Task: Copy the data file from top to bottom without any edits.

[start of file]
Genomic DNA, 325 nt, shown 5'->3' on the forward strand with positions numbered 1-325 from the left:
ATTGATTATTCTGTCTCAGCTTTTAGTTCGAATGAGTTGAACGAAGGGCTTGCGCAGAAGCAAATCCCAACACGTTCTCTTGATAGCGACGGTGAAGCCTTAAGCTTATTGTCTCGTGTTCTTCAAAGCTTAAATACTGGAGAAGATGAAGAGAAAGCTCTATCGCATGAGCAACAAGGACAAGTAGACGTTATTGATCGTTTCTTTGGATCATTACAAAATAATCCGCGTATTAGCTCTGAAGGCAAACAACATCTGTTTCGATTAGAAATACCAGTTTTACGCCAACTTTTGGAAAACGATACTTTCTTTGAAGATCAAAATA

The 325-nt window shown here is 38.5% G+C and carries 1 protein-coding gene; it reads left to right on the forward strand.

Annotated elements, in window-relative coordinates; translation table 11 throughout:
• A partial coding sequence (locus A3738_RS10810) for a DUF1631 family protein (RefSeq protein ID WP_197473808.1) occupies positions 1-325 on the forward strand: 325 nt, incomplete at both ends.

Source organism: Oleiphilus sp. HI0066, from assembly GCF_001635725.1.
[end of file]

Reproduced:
Genomic DNA, 325 nt, shown 5'->3' on the forward strand with positions numbered 1-325 from the left:
ATTGATTATTCTGTCTCAGCTTTTAGTTCGAATGAGTTGAACGAAGGGCTTGCGCAGAAGCAAATCCCAACACGTTCTCTTGATAGCGACGGTGAAGCCTTAAGCTTATTGTCTCGTGTTCTTCAAAGCTTAAATACTGGAGAAGATGAAGAGAAAGCTCTATCGCATGAGCAACAAGGACAAGTAGACGTTATTGATCGTTTCTTTGGATCATTACAAAATAATCCGCGTATTAGCTCTGAAGGCAAACAACATCTGTTTCGATTAGAAATACCAGTTTTACGCCAACTTTTGGAAAACGATACTTTCTTTGAAGATCAAAATA

The 325-nt window shown here is 38.5% G+C and carries 1 protein-coding gene; it reads left to right on the forward strand.

Annotated elements, in window-relative coordinates; translation table 11 throughout:
• A partial coding sequence (locus A3738_RS10810) for a DUF1631 family protein (RefSeq protein ID WP_197473808.1) occupies positions 1-325 on the forward strand: 325 nt, incomplete at both ends.

Source organism: Oleiphilus sp. HI0066, from assembly GCF_001635725.1.